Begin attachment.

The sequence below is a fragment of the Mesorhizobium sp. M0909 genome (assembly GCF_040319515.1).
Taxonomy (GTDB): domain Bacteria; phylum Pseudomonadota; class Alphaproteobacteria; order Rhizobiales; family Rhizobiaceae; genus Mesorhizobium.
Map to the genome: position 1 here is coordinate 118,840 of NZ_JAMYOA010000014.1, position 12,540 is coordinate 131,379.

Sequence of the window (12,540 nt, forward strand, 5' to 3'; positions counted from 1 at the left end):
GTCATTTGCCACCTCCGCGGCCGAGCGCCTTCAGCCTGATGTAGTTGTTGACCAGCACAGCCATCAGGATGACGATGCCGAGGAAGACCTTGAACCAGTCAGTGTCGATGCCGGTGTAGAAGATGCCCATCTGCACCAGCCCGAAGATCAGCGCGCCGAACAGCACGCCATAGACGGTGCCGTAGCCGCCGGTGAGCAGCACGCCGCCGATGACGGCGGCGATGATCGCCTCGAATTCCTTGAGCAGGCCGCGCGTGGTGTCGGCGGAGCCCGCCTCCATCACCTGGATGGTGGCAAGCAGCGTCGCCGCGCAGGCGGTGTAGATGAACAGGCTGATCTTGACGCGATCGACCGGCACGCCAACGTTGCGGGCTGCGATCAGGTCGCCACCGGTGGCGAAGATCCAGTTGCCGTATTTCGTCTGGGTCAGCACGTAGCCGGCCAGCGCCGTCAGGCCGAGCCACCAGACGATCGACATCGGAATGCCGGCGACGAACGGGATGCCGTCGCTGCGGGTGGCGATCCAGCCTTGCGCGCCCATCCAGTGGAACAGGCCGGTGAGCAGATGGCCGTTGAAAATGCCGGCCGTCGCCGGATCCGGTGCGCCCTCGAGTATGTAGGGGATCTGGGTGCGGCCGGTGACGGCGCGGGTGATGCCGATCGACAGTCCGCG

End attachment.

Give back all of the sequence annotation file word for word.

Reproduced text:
The sequence below is a fragment of the Mesorhizobium sp. M0909 genome (assembly GCF_040319515.1).
Taxonomy (GTDB): domain Bacteria; phylum Pseudomonadota; class Alphaproteobacteria; order Rhizobiales; family Rhizobiaceae; genus Mesorhizobium.
Map to the genome: position 1 here is coordinate 118,840 of NZ_JAMYOA010000014.1, position 12,540 is coordinate 131,379.

Sequence of the window (12,540 nt, forward strand, 5' to 3'; positions counted from 1 at the left end):
GTCATTTGCCACCTCCGCGGCCGAGCGCCTTCAGCCTGATGTAGTTGTTGACCAGCACAGCCATCAGGATGACGATGCCGAGGAAGACCTTGAACCAGTCAGTGTCGATGCCGGTGTAGAAGATGCCCATCTGCACCAGCCCGAAGATCAGCGCGCCGAACAGCACGCCATAGACGGTGCCGTAGCCGCCGGTGAGCAGCACGCCGCCGATGACGGCGGCGATGATCGCCTCGAATTCCTTGAGCAGGCCGCGCGTGGTGTCGGCGGAGCCCGCCTCCATCACCTGGATGGTGGCAAGCAGCGTCGCCGCGCAGGCGGTGTAGATGAACAGGCTGATCTTGACGCGATCGACCGGCACGCCAACGTTGCGGGCTGCGATCAGGTCGCCACCGGTGGCGAAGATCCAGTTGCCGTATTTCGTCTGGGTCAGCACGTAGCCGGCCAGCGCCGTCAGGCCGAGCCACCAGACGATCGACATCGGAATGCCGGCGACGAACGGGATGCCGTCGCTGCGGGTGGCGATCCAGCCTTGCGCGCCCATCCAGTGGAACAGGCCGGTGAGCAGATGGCCGTTGAAAATGCCGGCCGTCGCCGGATCCGGTGCGCCCTCGAGTATGTAGGGGATCTGGGTGCGGCCGGTGACGGCGCGGGTGATGCCGATCGACAGTCCGCG